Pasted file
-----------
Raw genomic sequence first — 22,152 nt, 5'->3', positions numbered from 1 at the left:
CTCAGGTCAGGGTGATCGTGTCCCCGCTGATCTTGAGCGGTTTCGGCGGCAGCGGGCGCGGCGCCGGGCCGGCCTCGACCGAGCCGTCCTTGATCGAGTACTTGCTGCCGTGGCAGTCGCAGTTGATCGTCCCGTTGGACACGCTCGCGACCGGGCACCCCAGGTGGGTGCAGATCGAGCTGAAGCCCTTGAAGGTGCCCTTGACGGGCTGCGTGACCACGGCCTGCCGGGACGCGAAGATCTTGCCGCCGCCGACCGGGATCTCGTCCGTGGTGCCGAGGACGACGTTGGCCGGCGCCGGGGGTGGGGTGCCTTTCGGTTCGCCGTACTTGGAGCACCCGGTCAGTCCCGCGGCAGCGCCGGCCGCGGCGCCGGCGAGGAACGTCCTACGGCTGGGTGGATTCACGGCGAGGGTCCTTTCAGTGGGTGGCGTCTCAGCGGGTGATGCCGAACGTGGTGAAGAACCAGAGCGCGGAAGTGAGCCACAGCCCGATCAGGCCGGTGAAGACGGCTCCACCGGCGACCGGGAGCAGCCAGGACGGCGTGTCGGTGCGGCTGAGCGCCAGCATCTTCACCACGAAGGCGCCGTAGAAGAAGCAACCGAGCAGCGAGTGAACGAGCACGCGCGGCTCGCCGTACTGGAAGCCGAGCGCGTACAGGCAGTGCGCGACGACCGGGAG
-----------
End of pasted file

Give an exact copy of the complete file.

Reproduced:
Raw genomic sequence first — 22,152 nt, 5'->3', positions numbered from 1 at the left:
CTCAGGTCAGGGTGATCGTGTCCCCGCTGATCTTGAGCGGTTTCGGCGGCAGCGGGCGCGGCGCCGGGCCGGCCTCGACCGAGCCGTCCTTGATCGAGTACTTGCTGCCGTGGCAGTCGCAGTTGATCGTCCCGTTGGACACGCTCGCGACCGGGCACCCCAGGTGGGTGCAGATCGAGCTGAAGCCCTTGAAGGTGCCCTTGACGGGCTGCGTGACCACGGCCTGCCGGGACGCGAAGATCTTGCCGCCGCCGACCGGGATCTCGTCCGTGGTGCCGAGGACGACGTTGGCCGGCGCCGGGGGTGGGGTGCCTTTCGGTTCGCCGTACTTGGAGCACCCGGTCAGTCCCGCGGCAGCGCCGGCCGCGGCGCCGGCGAGGAACGTCCTACGGCTGGGTGGATTCACGGCGAGGGTCCTTTCAGTGGGTGGCGTCTCAGCGGGTGATGCCGAACGTGGTGAAGAACCAGAGCGCGGAAGTGAGCCACAGCCCGATCAGGCCGGTGAAGACGGCTCCACCGGCGACCGGGAGCAGCCAGGACGGCGTGTCGGTGCGGCTGAGCGCCAGCATCTTCACCACGAAGGCGCCGTAGAAGAAGCAACCGAGCAGCGAGTGAACGAGCACGCGCGGCTCGCCGTACTGGAAGCCGAGCGCGTACAGGCAGTGCGCGACGACCGGGAG